We were understudies for the goats
who were understudies for goddesses:

You were the light one, was Athena.
I was the dark one, was Persephone.

They frolicked in their mirror world,
the one facing the forest
from behind the barn, bleating
into an amphitheater of trees.

Year by year their home filled up
with castoff toys and in exchange
they taught us tragedy. Like those sisters’

our foreheads were dense,
interminable, above shallow eyes.

And all the while the real goddesses
popped olives in their mouths
and gazed down from a mountain
that looked like an overturned washtub –

Athena with her famous
gray eyes that could halt an army

and her sister with black eyes
that could spoil fruit.



          For Brita

There is a spark
in your body.

You mark it
with a red star.

Other colors follow for
other ailments,

but mostly
it’s water and fire.

You melt the crayon
down again. Water. Fire.

holding the paper
still with your hand.

But still
it’s hard to find the center since

the outline drowned.
That spark is a bleeder

and takes your body over
part by part. A fleck

in the deep
bowl of grief you grew from.


Mitochondrial Eve

        Estimated to have lived approximately 100,000-200,000 years ago,
        Mitochondrial Eve is the matrilineal most recent common ancestor of all humans alive today.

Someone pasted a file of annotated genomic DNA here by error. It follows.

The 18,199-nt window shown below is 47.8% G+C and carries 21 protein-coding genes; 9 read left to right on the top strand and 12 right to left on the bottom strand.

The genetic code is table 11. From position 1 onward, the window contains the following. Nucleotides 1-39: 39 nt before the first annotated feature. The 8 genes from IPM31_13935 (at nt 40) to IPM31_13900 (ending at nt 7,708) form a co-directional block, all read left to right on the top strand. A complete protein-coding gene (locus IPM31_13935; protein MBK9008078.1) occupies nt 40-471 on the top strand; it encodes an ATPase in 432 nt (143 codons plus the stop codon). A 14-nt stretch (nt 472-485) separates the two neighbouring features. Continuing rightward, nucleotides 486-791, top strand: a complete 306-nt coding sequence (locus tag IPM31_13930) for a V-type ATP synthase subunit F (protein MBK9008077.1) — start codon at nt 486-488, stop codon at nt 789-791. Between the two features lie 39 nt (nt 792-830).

Please go down and thank her
under the arched branches
where she sits on her heels

arranging a circle of leaves 
for a good bed. And on the inside
of her skin thank the mosaic.

Take what little she has and
give it back – one piece
and another, marked with plastic

tags. How high can she count
from your sieves submerged
in water sorting her shards

that lay a mosaic over the earth?
You know the entry when
you see it, in fact

you’d recognize her anywhere –
Reclining in pain on her bed 
under a mile of boulders

always with the door open.

Sarah Rose Nordgren is the author of the poetry collections Best Bones (University of Pittsburgh, 2014), and Darwin’s Mother, which is forthcoming from University of Pittsburgh in fall 2017. Her poems and essays appear widely in journals such as Agni, Ploughshares, The Kenyon Review Online, Copper Nickel, and American Poetry Review.